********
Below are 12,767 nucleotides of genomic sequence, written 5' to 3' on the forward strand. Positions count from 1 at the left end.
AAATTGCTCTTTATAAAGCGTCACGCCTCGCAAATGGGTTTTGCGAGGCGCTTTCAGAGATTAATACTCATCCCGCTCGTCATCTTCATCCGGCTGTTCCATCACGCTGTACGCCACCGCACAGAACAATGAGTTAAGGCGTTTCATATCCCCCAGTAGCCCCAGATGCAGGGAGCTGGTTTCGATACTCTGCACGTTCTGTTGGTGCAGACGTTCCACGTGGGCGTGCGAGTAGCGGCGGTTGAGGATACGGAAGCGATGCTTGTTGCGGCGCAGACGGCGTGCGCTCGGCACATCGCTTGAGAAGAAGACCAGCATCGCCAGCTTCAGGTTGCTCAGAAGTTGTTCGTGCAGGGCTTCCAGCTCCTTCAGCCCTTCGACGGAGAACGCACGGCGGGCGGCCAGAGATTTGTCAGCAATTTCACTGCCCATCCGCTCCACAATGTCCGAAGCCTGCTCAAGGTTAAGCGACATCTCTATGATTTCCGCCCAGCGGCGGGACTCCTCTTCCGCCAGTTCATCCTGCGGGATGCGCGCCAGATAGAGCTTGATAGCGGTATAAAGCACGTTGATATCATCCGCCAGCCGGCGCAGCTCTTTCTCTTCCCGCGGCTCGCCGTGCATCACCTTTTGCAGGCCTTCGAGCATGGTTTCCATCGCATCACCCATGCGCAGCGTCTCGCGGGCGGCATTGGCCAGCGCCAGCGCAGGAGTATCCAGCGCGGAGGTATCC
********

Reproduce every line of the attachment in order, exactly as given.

Below are 12,767 nucleotides of genomic sequence, written 5' to 3' on the forward strand. Positions count from 1 at the left end.
AAATTGCTCTTTATAAAGCGTCACGCCTCGCAAATGGGTTTTGCGAGGCGCTTTCAGAGATTAATACTCATCCCGCTCGTCATCTTCATCCGGCTGTTCCATCACGCTGTACGCCACCGCACAGAACAATGAGTTAAGGCGTTTCATATCCCCCAGTAGCCCCAGATGCAGGGAGCTGGTTTCGATACTCTGCACGTTCTGTTGGTGCAGACGTTCCACGTGGGCGTGCGAGTAGCGGCGGTTGAGGATACGGAAGCGATGCTTGTTGCGGCGCAGACGGCGTGCGCTCGGCACATCGCTTGAGAAGAAGACCAGCATCGCCAGCTTCAGGTTGCTCAGAAGTTGTTCGTGCAGGGCTTCCAGCTCCTTCAGCCCTTCGACGGAGAACGCACGGCGGGCGGCCAGAGATTTGTCAGCAATTTCACTGCCCATCCGCTCCACAATGTCCGAAGCCTGCTCAAGGTTAAGCGACATCTCTATGATTTCCGCCCAGCGGCGGGACTCCTCTTCCGCCAGTTCATCCTGCGGGATGCGCGCCAGATAGAGCTTGATAGCGGTATAAAGCACGTTGATATCATCCGCCAGCCGGCGCAGCTCTTTCTCTTCCCGCGGCTCGCCGTGCATCACCTTTTGCAGGCCTTCGAGCATGGTTTCCATCGCATCACCCATGCGCAGCGTCTCGCGGGCGGCATTGGCCAGCGCCAGCGCAGGAGTATCCAGCGCGGAGGTATCC